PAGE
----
Global T20 League to go ahead in South Africa later this year
After the cancellation of the 2017 inaugural season of the league, and months of speculation throughout 2018, Cricket South Africa have finally made a concrete decision about the future of their proposed domestic T20 competition; it will go ahead this year.
The saga started in the latter stages of last year when, just months out from the start of the tournament - many of the details of which had already been organised - the event was cancelled. A large reason for the cancellation was the inability for the CSA, led by then chief Haroon Lorgat, to secure a broadcast rights deal, and the subsequently significant sum of money they stood to lose from the tournament. As a result it was called off for the year, but the suggestions were that it would run in 2018.
This remained the case until just a few weeks ago, when the CSA announced that, once again, the proposed new league was no certainty to go ahead. At that stage, they again cited potential financial issues, and the fact that they were under no obligation to run the league. As they stated at the time, the business was already being run in a financially sustainable manner, and as a result there was not necessarily a need to run the league if it wasn’t yet ready to be run.
Now, however, it has been confirmed, and hopefully this time it remains that way. Many of the details of the league are not yet finalised, including the teams, and, once again, the broadcast deal. CSA have confirmed many details of the fixture though, with the league set to kick off on November 9 and conclude on December 16. Six teams will play in the tournament - a couple less than the eight which were supposed to be involved in the 2017 version of the league - and it will include 30 matches throughout the ‘league phase’, as well as an eliminator match and a final.
Though the teams have yet to be confirmed, it seems likely that at least four of them will be the same as those which were supposed to be involved last year. Of those eight teams, four have threatened legal action against CSA if the league is run without them, meaning either those teams will be involved in the league, or there will likely be some legal repurcussions. It is not clear exactly which teams these are, but the eight which were initially chosen were the Benoni Zalmi, the Bloom City Blazers, the Cape Town Knight Riders, the Durban Qalanders, the Jo’Burg Giants, the Pretoria Mavericks, and the Stellenbosch Kings (who were to be based in Paarl).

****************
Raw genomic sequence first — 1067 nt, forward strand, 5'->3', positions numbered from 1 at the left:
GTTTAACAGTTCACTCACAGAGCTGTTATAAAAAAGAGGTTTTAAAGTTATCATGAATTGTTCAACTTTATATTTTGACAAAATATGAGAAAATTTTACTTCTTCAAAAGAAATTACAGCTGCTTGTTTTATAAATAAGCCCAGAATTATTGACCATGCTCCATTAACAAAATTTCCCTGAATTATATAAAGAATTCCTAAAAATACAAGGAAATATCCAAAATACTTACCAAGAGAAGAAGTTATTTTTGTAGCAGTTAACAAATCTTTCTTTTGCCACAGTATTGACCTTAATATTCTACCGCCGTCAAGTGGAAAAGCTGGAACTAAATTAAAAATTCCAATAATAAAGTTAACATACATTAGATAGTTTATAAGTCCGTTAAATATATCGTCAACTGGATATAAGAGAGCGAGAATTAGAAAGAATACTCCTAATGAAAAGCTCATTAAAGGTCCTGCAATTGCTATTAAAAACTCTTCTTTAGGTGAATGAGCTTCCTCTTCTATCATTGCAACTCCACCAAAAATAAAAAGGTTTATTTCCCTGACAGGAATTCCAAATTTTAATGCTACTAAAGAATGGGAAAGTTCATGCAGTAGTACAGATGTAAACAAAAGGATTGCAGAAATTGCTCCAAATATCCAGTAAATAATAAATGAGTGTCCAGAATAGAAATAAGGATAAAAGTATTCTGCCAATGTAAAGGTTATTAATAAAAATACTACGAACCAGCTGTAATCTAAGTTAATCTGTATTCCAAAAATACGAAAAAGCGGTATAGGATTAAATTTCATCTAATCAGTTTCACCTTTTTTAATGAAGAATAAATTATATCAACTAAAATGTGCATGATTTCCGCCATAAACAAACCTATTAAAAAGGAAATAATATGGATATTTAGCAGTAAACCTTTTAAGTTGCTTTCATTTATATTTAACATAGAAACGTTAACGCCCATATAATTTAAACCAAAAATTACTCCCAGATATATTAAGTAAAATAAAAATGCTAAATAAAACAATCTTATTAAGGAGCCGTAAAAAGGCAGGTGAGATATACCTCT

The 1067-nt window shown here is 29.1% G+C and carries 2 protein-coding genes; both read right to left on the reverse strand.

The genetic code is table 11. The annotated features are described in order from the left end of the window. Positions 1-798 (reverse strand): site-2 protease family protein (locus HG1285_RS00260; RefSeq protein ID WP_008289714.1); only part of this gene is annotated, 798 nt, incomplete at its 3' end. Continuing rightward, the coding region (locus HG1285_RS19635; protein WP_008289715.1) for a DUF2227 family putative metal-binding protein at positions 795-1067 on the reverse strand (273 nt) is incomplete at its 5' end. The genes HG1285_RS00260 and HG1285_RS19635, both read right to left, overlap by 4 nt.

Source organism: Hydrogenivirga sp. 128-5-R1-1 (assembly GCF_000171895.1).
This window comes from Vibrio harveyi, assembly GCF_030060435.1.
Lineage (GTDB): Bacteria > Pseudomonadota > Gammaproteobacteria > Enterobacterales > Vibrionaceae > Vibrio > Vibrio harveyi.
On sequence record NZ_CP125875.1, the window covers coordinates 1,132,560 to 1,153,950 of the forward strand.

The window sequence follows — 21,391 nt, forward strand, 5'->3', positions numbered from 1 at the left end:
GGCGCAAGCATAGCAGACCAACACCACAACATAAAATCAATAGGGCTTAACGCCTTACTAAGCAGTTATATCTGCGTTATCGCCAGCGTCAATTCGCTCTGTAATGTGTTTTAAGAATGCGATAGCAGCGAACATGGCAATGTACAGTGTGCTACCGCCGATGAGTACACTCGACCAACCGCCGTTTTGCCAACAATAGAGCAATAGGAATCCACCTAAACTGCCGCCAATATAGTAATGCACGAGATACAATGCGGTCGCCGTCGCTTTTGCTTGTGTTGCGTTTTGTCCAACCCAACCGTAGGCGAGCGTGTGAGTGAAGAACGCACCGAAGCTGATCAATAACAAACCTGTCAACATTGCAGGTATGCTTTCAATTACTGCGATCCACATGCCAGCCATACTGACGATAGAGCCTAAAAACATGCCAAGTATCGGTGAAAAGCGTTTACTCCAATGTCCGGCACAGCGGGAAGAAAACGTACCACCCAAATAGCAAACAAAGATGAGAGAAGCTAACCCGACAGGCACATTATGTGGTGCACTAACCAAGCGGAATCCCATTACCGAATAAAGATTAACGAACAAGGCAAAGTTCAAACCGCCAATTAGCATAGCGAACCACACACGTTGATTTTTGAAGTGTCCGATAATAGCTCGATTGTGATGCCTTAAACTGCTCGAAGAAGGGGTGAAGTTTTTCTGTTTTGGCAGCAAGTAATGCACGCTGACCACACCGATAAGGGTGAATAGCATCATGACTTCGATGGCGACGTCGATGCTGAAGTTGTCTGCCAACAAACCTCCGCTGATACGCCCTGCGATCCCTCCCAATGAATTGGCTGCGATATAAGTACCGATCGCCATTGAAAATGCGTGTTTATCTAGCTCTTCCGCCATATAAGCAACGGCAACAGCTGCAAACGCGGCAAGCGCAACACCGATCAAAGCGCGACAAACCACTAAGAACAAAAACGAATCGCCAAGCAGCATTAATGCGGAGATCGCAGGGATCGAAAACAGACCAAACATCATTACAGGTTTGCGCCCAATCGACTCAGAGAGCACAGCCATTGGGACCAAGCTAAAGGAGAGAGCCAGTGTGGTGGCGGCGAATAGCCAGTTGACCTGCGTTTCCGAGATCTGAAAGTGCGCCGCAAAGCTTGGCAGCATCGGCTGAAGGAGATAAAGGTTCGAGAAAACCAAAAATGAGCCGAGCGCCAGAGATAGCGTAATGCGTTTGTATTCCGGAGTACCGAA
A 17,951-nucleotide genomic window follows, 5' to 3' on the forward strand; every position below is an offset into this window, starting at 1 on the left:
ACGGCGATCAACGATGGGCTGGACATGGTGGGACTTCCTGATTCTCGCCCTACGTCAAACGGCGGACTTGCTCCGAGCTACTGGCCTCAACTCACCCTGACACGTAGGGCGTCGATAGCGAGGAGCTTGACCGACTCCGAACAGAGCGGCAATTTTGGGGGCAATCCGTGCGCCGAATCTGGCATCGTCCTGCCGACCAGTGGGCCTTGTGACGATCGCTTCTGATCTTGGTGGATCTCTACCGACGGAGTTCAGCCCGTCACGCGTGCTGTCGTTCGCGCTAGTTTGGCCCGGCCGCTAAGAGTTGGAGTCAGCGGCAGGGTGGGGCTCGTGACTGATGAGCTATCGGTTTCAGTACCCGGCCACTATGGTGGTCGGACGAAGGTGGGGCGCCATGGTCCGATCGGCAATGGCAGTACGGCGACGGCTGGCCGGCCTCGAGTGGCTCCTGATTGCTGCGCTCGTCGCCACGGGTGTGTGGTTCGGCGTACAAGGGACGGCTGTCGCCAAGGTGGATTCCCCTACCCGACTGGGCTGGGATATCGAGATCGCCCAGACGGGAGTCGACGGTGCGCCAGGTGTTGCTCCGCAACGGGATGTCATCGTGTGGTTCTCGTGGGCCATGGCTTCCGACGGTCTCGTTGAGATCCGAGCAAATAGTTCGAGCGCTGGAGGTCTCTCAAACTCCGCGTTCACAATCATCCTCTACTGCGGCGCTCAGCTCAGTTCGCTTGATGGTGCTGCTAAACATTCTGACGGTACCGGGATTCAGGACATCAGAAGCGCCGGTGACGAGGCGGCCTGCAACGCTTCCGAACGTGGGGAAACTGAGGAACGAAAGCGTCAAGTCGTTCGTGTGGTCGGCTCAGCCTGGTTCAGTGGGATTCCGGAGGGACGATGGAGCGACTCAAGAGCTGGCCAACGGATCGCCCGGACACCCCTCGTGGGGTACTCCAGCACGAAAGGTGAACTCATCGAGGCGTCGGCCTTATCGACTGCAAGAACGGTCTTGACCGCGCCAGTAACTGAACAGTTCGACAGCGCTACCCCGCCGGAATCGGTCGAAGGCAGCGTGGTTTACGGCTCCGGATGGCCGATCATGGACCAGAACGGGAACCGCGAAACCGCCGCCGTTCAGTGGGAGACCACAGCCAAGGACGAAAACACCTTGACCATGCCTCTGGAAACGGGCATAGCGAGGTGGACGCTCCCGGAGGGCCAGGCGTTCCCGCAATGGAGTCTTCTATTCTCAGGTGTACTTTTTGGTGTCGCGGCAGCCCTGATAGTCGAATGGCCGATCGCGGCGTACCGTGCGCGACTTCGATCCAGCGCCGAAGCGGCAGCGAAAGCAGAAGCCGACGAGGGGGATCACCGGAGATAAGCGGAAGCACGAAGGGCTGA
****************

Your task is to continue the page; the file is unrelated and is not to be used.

The initial squads selected for these teams had, unsurprisingly, a large leaning towards South African players. Though there will no doubt be plenty involved this year as well, the dates mean that International 50-over South African players won’t be able to participate in the entire tournament. From October 31 to November 17, the South African ODI team will be touring Australia, meaning they will miss at least the first week and a half of the tournament. That, of course, doesn’t preclude them from playing, and there are invariably a number of players who are unavailable for parts of most domestic T20 leagues around the world.
At this stage, there are no other details about the tournament, but with it set to kick off in exactly two months there will no doubt be plenty happening over the next few weeks. Of most interest is the team rosters, but of course, before that happens, CSA needs to confirm who the six teams will actually be competing in the tournament. Expect that announcement to come very soon, and following that the squads will surely be determined relatively soon after.
There were plenty of high quality names initially intending to play in the 2017 edition of the league, and though the cancellation and lack of clarity about the league’s future probably hurt it’s brand a little bit before it even started, expect there to still be a number of high quality players involved in this tournament. At this stage, however, maybe it’s pertinent to simply hope that the league actually goes ahead this time!